No, not before the expiration of the notice which the landlord provided. However, it would be difficult to quantify what damages to which the tenant would be able to recover in such instance.
Frank W. Chen has been licensed to practice law in California since 1988. The information presented here is general in nature and is not intended, nor should be construed, as legal advice. This posting does not create any attorney-client relationship with the author. For specific advice about your particular situation, consult your own attorney.
Your citation to Cal. Code of Civil Procedure section 1165 is erroneous as it does not address this issue...
Far from being an invasion of privacy, a California LL is actually required by CA Civil Code section 1983(b) (concerning notices of abandoned property to ex-tenants) to sort through your belongings to the extent necessary to "describe the property in a manner reasonably adequate to permit the owner of the property to identify it." How does a LL describe your property without going through it?
The LL then has the option of leaving the property where it is or removing and storing it. In either event, he or she can collect reasonable storage fees from the ex-tenant pursuant to CA Civil Code section 1987 and is protected from liability for damage to the property except for deliberate or negligent acts pursuant to section 1986.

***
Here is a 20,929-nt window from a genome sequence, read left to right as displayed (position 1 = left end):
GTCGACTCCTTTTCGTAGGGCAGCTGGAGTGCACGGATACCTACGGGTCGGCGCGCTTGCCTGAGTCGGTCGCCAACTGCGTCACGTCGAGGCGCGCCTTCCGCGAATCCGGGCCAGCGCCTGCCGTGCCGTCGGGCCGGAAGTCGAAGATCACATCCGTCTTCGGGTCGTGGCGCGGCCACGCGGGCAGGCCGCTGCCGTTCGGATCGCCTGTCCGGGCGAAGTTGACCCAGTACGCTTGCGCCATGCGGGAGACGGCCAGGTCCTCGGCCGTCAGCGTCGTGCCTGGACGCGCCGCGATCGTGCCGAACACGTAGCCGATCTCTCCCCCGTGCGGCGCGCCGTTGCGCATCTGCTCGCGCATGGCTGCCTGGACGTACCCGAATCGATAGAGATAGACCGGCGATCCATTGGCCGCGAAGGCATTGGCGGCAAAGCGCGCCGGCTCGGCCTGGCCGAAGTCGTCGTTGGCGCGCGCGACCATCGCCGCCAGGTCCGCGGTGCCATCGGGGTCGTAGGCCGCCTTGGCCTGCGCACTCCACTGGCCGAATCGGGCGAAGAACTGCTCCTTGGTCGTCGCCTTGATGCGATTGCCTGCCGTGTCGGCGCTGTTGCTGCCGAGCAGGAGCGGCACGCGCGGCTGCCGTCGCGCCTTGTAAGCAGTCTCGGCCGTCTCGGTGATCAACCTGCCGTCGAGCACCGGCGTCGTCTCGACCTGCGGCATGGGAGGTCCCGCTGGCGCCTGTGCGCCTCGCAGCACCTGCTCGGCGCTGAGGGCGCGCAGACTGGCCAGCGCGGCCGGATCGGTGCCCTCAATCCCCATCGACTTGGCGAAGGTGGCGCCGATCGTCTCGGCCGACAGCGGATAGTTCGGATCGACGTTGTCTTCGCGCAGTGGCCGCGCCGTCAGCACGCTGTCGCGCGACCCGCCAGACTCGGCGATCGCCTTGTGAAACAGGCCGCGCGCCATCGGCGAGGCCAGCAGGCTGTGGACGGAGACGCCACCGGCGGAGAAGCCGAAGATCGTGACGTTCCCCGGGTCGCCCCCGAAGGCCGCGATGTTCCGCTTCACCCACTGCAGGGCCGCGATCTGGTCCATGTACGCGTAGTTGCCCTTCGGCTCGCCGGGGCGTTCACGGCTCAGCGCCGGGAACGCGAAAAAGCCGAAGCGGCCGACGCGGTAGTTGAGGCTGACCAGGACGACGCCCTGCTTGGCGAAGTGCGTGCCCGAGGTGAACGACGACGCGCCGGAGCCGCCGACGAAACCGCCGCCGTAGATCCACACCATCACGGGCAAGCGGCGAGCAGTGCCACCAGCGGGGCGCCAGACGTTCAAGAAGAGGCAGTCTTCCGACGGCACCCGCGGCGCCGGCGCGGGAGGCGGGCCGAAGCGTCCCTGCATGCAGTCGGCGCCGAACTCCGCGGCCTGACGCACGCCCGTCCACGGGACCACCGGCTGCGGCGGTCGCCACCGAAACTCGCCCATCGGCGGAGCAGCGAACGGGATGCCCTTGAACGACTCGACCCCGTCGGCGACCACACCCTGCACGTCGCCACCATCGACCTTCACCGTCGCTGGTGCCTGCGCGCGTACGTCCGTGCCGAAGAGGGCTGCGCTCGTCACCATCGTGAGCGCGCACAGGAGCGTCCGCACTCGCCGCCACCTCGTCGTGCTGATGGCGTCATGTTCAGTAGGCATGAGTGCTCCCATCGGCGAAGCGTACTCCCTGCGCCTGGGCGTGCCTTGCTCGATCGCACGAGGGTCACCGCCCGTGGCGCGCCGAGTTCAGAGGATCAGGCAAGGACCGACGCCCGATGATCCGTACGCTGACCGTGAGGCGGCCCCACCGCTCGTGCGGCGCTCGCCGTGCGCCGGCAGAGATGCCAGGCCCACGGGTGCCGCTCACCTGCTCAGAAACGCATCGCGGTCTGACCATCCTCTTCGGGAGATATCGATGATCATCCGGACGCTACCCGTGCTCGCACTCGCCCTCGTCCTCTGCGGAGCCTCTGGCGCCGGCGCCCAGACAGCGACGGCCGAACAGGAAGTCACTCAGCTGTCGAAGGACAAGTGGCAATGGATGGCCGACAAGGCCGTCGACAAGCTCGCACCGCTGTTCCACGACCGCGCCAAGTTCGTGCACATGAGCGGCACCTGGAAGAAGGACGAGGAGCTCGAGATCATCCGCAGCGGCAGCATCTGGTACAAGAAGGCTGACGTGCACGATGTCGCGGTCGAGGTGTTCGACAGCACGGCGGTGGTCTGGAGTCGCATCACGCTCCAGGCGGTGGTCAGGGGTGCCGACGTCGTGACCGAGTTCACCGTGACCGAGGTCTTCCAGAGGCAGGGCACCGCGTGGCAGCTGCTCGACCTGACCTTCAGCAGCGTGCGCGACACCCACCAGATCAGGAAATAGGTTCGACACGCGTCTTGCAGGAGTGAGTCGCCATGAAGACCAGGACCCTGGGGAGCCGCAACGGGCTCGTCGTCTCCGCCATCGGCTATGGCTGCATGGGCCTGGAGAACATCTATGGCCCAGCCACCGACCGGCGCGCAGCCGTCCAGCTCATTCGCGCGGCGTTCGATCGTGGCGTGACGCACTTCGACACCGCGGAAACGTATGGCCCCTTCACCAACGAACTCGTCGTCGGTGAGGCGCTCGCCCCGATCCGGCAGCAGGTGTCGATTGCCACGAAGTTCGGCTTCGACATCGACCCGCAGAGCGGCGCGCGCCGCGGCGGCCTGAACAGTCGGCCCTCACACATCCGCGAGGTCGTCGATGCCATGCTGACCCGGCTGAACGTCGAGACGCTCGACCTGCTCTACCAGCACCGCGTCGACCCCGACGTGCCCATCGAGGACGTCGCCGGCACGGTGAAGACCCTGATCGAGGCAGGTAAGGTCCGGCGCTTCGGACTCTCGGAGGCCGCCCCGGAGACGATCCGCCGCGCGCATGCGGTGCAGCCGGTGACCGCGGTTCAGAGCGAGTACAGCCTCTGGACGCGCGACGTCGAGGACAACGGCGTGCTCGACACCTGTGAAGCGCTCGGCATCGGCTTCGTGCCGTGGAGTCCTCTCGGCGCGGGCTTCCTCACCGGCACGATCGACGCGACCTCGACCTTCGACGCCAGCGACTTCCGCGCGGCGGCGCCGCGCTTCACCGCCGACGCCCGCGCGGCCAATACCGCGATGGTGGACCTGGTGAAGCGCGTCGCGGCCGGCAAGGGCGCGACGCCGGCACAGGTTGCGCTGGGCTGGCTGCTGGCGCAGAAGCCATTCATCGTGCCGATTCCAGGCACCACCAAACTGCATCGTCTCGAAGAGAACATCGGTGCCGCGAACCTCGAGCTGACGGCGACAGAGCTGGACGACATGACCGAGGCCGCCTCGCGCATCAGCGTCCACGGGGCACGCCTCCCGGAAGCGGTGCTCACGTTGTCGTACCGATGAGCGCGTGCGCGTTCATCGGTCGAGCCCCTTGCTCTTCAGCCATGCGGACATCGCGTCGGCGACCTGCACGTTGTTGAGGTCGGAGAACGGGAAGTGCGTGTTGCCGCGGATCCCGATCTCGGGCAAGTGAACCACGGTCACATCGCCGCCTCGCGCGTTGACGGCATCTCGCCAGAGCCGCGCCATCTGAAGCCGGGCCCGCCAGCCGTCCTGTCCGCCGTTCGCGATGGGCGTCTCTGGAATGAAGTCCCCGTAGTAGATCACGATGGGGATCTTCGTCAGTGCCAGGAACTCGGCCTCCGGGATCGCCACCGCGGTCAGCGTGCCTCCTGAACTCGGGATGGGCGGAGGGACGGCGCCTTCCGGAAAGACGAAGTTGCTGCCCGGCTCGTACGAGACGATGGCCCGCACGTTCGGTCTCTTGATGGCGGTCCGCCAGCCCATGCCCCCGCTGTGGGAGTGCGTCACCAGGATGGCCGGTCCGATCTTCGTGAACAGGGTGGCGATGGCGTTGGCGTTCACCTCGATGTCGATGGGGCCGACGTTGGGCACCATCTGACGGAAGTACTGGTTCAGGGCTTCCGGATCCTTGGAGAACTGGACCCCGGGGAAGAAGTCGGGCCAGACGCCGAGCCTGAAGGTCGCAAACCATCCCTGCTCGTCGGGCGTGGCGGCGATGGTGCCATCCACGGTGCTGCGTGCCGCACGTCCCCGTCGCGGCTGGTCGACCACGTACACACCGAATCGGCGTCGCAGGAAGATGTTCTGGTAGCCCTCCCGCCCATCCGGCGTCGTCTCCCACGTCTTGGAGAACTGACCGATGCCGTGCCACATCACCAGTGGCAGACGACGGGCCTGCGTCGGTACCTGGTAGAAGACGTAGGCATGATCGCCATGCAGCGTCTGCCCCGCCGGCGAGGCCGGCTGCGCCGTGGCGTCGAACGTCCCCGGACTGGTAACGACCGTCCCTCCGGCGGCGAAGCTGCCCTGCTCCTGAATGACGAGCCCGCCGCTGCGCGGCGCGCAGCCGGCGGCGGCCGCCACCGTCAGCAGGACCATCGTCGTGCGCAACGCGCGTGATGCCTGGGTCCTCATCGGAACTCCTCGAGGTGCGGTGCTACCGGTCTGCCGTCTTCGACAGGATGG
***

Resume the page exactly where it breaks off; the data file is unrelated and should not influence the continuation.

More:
After you are locked out, the landlord is required to store your things if the items are worth more than $300. If they are worth less, and you didn't take them out before the lockout, they are usually required to serve you with a notice of belief of abandonment, store the items or leave them there.
They would probably inventory the items and take photos of them, to protect themselves against any claims from you the tenant. If the landlord states on the notice that they believe the items are worth less than $300, and you don't come and get them and pay reasonable fees, including storage, etc, then the landlord may do whatever the landlord wants. Otherwise they have to store your things for a reasonable period of time. It is up to a court to determine how long that is.
This is general legal advice intended for informational purposes only and does not create and attorney/client relationship. If you wish further advice, please contact an attorney of your own choosing or you may contact me for further advice and make other arrangements including retaining my services.